01 February 2013
Opening the future
"Tell them I was happy
And my heart is broken
All my scars are open
Tell them what I hoped would be
While James Arthur topped the charts with Impossible - a song about dashed hope and an impossible future - the Office for National Statistics (ONS) released figures showing that suicide rates in the UK are on the rise. In Wales, there is an increase of about 30 per cent in two years. In England, the highest suicide rate was among men aged between 30 and 44. This rise may be linked to financial and work-related problems, as well as loss of employment and limited emotional, practical and social support from other people. Commenting on the issues raised by these figures Samaritans trustee Stephen Platt spoke about the "perfect storm" these men are facing.
In the midst of such storms an increasing number consider the future to have closed in. Life with multiple open scars and hidden wounds becomes too fragile. The question why, how or whether to live seems to have the answer 'impossible' written all over it.
In his book On Religion, the philosopher and theologian John Caputo portrays the future as the domain of the possible. He makes the distinction between the relatively foreseeable future - the future for which we are planning - and the unforeseeable future that will take us by surprise "that will come like a thief in the night and shatter the comfortable horizons of expectation that surround the present".
"We say that we want the future to be 'bright', 'promising', 'open'. The force of the future is to prevent the present from closing in on us, from closing us up. The future pries open the present by promising us the possibility of something new, the chance of something different, something that will transform the present into something else."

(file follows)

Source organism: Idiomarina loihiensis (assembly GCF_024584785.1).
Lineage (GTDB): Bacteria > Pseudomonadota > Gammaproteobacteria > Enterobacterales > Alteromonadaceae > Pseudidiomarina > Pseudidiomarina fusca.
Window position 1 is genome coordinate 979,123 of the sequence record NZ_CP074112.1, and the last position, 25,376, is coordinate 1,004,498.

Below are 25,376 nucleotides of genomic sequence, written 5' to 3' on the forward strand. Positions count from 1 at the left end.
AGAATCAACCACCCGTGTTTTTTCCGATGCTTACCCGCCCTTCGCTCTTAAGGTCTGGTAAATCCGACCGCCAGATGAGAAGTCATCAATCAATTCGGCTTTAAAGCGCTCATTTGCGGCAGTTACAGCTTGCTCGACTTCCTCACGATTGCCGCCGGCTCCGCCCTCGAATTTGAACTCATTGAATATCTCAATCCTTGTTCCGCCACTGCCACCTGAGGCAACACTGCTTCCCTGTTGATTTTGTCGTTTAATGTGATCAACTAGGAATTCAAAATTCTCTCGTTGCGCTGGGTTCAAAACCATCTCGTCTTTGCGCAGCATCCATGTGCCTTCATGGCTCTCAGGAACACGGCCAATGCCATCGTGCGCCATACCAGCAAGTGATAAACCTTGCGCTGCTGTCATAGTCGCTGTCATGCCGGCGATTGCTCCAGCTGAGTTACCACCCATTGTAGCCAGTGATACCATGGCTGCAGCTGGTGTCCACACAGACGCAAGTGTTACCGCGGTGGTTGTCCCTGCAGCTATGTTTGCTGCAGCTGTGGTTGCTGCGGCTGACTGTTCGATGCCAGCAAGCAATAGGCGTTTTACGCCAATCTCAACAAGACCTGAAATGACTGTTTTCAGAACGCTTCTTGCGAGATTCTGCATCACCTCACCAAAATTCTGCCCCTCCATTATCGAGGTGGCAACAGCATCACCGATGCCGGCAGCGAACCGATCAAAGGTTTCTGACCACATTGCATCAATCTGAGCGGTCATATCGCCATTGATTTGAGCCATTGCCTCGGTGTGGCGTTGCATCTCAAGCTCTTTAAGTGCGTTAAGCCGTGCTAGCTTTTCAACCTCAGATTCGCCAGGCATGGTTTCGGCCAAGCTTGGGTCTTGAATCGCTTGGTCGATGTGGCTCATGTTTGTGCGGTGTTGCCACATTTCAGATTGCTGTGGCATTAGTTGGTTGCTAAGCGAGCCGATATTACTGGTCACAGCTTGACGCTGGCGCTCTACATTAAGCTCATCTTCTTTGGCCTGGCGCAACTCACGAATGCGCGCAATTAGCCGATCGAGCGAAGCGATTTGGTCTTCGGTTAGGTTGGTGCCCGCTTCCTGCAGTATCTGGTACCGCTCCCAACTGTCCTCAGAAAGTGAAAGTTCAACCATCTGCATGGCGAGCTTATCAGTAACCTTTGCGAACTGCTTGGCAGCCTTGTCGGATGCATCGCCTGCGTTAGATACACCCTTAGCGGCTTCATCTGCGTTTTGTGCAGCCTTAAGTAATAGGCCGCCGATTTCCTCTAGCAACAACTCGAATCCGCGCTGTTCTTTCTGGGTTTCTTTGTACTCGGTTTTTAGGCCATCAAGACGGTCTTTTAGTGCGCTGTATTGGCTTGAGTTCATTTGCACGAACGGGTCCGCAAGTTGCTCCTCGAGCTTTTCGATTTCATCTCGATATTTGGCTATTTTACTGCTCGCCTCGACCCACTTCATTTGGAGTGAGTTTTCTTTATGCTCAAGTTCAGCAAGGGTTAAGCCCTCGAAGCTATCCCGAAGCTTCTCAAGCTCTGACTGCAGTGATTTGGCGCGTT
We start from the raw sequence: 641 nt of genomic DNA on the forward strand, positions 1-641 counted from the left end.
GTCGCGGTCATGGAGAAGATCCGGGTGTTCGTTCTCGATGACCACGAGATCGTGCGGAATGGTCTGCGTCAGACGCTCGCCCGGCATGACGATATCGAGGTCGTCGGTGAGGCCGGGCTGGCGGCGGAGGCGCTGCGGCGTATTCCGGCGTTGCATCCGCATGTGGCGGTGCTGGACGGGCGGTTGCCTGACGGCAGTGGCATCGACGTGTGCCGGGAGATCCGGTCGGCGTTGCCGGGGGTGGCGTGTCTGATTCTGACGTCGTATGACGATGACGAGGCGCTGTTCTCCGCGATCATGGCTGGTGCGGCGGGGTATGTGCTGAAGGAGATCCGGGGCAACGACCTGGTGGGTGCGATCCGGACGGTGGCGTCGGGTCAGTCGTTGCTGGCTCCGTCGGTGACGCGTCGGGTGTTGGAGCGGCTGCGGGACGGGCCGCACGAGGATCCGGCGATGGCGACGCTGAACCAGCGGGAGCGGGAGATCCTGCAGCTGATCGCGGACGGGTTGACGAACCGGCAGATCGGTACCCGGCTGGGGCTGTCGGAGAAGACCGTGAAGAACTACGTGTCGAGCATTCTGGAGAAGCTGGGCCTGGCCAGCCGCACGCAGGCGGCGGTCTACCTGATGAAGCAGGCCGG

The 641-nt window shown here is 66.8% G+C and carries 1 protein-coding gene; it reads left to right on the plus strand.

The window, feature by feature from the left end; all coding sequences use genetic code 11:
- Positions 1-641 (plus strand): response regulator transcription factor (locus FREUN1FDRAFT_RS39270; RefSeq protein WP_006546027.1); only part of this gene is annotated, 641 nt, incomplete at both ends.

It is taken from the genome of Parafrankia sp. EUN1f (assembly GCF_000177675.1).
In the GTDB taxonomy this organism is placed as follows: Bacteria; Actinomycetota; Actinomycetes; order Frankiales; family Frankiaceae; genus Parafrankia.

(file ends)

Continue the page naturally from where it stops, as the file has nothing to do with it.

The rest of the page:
The news coverage following the publication of the ONS statistics generated valuable debate on the government's funding pledged for research into suicide prevention; the need to invest in the support services for those most at risk and those affected by a loved one's suicide; the significance of the public discussion of mental health issues; and more. But as Paul Farmer, chief executive of the mental health charity Mind, said: "Suicide prevention is everyone's business."
Opening the future is God's business in particular. His compassionate heart beats throughout the scriptures for those thrown out into the world, the sheep without a shepherd. And so is it our business. To be the people who come alongside, contribute to the (relational) structures for life, and compassionately speak about the One who holds the domain of the future.
"The thief comes only to steal and kill and destroy; I have come that they may have life, and have it to the full" (John 10:10). In destructive scenarios such as job loss, relational breakdown and storms in the mind, he has come to transform both the present and the future.
As Caputo concludes: "For the relative future we need a good mind, a decent computer, and horse sense, those three; for the absolute future, we need hope, faith, and love, these three."
Marijke Hoek, Forum for Change coordinator